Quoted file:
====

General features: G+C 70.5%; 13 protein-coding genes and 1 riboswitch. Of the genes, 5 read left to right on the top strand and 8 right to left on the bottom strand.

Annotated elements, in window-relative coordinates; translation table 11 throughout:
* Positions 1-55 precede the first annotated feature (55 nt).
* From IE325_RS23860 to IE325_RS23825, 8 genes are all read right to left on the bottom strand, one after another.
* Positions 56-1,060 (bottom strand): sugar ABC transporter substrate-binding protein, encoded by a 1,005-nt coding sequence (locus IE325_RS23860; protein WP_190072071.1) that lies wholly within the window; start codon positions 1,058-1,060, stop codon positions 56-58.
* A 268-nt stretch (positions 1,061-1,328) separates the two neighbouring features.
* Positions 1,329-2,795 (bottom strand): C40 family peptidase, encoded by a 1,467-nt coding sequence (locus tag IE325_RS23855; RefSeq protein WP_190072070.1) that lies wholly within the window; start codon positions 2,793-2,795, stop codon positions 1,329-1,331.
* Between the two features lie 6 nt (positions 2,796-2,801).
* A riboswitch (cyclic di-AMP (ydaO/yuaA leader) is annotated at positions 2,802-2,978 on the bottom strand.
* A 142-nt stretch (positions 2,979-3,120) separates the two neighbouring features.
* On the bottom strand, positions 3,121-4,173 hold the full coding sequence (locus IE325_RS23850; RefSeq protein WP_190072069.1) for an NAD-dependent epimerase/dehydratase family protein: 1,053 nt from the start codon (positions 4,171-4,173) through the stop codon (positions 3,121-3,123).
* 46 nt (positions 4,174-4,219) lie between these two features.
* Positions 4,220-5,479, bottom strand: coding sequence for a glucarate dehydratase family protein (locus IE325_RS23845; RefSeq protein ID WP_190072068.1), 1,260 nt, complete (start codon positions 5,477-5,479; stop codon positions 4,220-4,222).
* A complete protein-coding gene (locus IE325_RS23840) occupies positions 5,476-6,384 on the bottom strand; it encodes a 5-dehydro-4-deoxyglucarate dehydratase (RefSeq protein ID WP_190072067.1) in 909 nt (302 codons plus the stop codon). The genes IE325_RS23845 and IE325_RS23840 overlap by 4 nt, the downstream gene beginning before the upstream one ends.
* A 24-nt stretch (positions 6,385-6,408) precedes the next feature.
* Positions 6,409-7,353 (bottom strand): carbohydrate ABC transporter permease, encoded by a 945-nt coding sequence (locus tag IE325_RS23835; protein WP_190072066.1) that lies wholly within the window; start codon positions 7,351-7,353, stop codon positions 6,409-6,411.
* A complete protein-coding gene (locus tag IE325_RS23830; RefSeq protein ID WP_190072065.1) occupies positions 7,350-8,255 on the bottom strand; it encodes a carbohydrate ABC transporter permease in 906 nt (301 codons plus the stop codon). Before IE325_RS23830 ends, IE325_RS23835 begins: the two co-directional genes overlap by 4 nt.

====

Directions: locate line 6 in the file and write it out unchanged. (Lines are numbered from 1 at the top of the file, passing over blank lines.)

* A 268-nt stretch (positions 1,061-1,328) separates the two neighbouring features.